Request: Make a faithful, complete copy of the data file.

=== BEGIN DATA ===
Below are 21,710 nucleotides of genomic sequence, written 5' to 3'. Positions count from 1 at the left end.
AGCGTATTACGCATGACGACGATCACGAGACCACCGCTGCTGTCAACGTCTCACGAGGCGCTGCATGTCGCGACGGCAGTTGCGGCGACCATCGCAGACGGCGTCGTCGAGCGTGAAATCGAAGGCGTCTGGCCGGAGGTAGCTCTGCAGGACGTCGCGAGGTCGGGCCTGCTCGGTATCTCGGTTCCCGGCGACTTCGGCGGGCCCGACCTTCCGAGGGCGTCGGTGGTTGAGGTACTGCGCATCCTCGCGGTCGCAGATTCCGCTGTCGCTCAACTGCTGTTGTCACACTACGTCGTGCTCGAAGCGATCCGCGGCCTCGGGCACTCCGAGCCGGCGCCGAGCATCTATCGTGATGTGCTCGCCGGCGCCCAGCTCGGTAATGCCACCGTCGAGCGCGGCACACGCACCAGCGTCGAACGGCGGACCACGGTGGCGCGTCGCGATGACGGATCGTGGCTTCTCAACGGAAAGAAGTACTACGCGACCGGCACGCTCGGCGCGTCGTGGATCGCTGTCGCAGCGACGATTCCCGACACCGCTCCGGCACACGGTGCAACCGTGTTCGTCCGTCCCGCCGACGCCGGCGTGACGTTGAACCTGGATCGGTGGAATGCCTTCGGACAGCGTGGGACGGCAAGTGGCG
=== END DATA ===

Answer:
Below are 21,710 nucleotides of genomic sequence, written 5' to 3'. Positions count from 1 at the left end.
AGCGTATTACGCATGACGACGATCACGAGACCACCGCTGCTGTCAACGTCTCACGAGGCGCTGCATGTCGCGACGGCAGTTGCGGCGACCATCGCAGACGGCGTCGTCGAGCGTGAAATCGAAGGCGTCTGGCCGGAGGTAGCTCTGCAGGACGTCGCGAGGTCGGGCCTGCTCGGTATCTCGGTTCCCGGCGACTTCGGCGGGCCCGACCTTCCGAGGGCGTCGGTGGTTGAGGTACTGCGCATCCTCGCGGTCGCAGATTCCGCTGTCGCTCAACTGCTGTTGTCACACTACGTCGTGCTCGAAGCGATCCGCGGCCTCGGGCACTCCGAGCCGGCGCCGAGCATCTATCGTGATGTGCTCGCCGGCGCCCAGCTCGGTAATGCCACCGTCGAGCGCGGCACACGCACCAGCGTCGAACGGCGGACCACGGTGGCGCGTCGCGATGACGGATCGTGGCTTCTCAACGGAAAGAAGTACTACGCGACCGGCACGCTCGGCGCGTCGTGGATCGCTGTCGCAGCGACGATTCCCGACACCGCTCCGGCACACGGTGCAACCGTGTTCGTCCGTCCCGCCGACGCCGGCGTGACGTTGAACCTGGATCGGTGGAATGCCTTCGGACAGCGTGGGACGGCAAGTGGCG